I agree with the first sentence in the Opinion page article ``US Must Continue in Somalia Until Objectives Are Reached,'' Aug. 16, when the author writes, ``Enough.'' After that, we part company. The author claims we should double the number of American troops and confront, disarm, and capture Gen. Mohamed Farah Aideed. Such a ``Rambo'' style has never had a lasting effect except to embitter the nationals against the outside forces.
In the case of Somalia, a pause is necessary to reflect on the good that has been obtained thus far with relief efforts and the turn of events over the past two months, and to get a clear and updated picture on the best way to proceed.
This means calling on the Somali clan elders and getting a directive from the Somalis themselves rather than a United States view on the best way to proceed. Heidi Ernst-Luseno, Nairobi, Kenya Mob violence in South Africa
The story of the death of the American student Amy Biehl in South Africa [Aug. 30, Pg. 3] presents a terrible image; it is even more terrible because it could have been avoided. She could have remained at home, but instead she chose to go to Africa to make a difference.
Ms. Biehl was killed by apartheid and not a mob; anger fueled by oppression took her life. If blacks were part of the government in South Africa, then they would be part of a stable society. The past can be forgiven, but the future must be more than a promise.
Nothing in the New Testament speaks of segregation and inequality. The Old Testament tells people to live in peace with their neighbors. For God's Word to have meaning, it must find a place in the heart. The death of this young woman could have meaning if it made that place. Richard T. Hamer, San Dimas, Calif. Gambling away education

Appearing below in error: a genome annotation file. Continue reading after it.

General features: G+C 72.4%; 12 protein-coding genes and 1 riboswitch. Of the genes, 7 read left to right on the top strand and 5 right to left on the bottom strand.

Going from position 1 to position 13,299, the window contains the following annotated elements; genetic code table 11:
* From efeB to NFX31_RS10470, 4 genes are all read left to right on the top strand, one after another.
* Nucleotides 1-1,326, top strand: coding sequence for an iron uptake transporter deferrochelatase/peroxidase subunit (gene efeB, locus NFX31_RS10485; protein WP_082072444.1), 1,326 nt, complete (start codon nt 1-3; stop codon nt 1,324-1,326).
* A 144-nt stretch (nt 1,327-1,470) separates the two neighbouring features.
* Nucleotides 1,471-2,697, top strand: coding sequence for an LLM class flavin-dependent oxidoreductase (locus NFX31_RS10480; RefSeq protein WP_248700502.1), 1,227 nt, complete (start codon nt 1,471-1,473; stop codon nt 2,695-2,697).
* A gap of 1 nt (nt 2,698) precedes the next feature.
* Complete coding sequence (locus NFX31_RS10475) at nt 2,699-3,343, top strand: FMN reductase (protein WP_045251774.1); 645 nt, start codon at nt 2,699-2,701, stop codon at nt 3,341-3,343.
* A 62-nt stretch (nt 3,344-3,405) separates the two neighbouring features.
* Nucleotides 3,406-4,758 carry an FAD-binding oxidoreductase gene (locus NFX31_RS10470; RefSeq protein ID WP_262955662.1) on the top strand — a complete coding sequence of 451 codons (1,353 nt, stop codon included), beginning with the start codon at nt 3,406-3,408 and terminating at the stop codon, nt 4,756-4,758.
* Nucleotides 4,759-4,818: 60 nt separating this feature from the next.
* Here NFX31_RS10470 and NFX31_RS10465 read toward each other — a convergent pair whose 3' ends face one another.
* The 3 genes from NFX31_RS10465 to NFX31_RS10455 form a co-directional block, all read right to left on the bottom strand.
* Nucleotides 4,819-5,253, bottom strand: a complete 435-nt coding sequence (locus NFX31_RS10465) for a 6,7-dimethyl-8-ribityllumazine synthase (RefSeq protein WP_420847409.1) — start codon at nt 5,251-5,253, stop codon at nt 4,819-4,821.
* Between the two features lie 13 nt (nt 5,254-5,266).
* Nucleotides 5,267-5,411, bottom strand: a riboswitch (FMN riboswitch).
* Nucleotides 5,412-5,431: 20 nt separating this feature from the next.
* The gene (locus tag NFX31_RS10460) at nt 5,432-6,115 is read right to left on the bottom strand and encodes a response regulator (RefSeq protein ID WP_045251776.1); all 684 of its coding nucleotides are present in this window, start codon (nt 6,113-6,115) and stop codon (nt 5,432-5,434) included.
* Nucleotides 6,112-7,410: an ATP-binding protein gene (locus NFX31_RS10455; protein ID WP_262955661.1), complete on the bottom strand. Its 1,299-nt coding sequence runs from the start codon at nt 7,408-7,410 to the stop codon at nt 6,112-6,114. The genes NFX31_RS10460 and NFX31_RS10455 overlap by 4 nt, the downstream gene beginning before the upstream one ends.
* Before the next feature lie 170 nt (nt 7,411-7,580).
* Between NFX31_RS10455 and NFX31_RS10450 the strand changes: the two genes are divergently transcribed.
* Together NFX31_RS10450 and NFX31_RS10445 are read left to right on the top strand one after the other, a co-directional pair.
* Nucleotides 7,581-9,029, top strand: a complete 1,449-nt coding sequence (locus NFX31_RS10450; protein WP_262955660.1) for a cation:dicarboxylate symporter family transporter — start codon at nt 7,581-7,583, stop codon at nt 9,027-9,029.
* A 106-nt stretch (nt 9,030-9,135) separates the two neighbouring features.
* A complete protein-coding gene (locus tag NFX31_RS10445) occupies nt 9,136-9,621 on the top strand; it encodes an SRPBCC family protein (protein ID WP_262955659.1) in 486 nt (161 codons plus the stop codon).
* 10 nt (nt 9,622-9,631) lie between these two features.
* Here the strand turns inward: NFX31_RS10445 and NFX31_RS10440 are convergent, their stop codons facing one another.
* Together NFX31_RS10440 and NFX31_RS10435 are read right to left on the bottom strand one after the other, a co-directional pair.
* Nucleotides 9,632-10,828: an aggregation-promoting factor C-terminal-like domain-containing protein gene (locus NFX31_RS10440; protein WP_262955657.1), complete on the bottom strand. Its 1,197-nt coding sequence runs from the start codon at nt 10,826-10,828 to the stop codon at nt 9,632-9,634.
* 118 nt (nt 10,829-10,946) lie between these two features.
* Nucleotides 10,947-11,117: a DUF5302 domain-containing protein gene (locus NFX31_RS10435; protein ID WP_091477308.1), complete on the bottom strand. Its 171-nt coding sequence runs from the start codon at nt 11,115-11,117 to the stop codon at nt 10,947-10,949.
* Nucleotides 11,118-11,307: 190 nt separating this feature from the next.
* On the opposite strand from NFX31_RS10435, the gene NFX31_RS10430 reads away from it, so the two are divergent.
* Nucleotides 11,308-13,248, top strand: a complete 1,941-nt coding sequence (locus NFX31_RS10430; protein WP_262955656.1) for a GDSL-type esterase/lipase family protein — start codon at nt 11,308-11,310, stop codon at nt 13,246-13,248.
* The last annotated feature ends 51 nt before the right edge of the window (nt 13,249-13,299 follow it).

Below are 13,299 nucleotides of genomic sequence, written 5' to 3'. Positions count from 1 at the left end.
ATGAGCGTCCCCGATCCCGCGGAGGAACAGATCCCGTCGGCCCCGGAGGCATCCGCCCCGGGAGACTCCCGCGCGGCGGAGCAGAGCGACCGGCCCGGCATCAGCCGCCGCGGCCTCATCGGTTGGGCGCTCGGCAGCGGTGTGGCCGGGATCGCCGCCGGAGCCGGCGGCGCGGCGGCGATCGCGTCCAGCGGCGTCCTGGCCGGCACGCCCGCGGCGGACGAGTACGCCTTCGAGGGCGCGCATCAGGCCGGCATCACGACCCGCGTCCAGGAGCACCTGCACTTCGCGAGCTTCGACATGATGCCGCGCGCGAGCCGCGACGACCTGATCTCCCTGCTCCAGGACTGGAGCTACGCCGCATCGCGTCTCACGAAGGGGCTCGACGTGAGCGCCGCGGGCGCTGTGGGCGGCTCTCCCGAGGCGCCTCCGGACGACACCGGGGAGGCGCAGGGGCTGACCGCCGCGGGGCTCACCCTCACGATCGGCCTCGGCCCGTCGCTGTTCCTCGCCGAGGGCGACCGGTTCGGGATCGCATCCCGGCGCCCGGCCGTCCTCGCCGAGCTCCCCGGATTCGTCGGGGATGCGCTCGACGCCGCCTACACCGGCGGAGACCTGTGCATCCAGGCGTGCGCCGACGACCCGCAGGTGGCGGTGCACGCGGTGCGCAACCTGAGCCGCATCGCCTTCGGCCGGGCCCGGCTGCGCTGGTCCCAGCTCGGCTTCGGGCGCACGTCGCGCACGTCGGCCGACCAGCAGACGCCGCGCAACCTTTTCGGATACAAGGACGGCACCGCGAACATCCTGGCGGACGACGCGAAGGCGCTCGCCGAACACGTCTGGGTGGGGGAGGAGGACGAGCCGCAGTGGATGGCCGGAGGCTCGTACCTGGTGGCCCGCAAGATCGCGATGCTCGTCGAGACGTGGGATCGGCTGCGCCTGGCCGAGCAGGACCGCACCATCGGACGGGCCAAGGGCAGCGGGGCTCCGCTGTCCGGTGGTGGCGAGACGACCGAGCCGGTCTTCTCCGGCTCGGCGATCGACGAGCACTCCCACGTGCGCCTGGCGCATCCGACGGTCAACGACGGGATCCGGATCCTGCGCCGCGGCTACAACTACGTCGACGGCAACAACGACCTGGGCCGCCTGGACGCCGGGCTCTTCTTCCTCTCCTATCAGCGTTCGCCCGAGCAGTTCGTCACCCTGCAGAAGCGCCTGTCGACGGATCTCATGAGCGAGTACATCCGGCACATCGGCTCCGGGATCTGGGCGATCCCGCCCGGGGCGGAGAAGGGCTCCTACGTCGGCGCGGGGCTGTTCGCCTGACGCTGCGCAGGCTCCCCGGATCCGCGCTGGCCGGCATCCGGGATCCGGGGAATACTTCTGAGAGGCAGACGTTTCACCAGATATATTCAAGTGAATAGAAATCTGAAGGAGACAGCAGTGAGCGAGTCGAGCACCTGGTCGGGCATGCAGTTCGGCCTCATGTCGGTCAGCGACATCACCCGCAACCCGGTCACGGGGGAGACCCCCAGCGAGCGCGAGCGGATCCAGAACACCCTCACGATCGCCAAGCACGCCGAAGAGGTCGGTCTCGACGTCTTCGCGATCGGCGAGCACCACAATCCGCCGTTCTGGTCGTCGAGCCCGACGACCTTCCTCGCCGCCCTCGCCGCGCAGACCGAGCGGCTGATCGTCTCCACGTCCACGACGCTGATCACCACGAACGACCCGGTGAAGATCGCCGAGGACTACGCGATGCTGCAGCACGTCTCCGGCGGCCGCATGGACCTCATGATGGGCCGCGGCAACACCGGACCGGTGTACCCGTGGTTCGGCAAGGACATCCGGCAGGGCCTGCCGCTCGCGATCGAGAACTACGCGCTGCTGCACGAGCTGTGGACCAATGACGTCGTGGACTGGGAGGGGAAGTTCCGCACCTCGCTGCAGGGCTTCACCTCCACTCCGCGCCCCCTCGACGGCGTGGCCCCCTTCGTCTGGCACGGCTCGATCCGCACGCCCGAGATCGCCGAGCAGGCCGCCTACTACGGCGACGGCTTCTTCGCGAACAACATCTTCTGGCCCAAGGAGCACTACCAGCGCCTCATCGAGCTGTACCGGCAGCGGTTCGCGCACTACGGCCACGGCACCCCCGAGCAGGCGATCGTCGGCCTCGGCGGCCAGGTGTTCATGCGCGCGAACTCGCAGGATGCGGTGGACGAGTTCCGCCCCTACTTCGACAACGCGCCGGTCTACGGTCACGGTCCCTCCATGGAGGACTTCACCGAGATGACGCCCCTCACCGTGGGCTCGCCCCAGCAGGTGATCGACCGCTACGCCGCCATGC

My compliments to the author of the Cover Story ``Taking a Chance on Education,'' Aug. 16, for an excellent report on the pros and cons of gambling, specifically lottery gambling.
It is doubtful that any type of state lottery has a viable effect on negating the tremendous cost of educational programs, even though various state legislatures approve such a system to raise revenues.
What each state seems not to take into consideration when it promotes a lottery is the toll such a lottery extracts from a family income - already in financial jeopardy due to the country's economic conditions - not to mention the absolute negative impact that gambling has upon our society. Roy Burch, Glendale, Calif. Look and see more pollution in L.A.
Regarding the front-page article ``Hey! Hollywood Megahits Roll Down Streets of L.A. As 3-D Computer Graphics,'' Aug. 17: My city has recently gone through an exercise in trying to reduce visual pollution in the form of billboards and signs.
I was struck that the Los Angeles Metropolitan Transportation Authority (MTA) is going to paint buses to look like billboards. In other words, it is going to put billboards on wheels.
Since federal law prohibits billboards within 1,000 feet of each other along interstate highways, does this mean that Los Angeles's buses will not use interstate highways that already have ``regular'' billboards on them? Or, that the buses will not travel closer than 1,000 feet of each other?
These laws apply on many other highways and streets.
Seems to me the MTA is thumbing its nose at the letter and spirit of sign laws in order to pocket some money. Just because a billboard is mobile does not mean that it should be exempt from the law. C. Raymond Myers Jr., Brentwood, Tenn.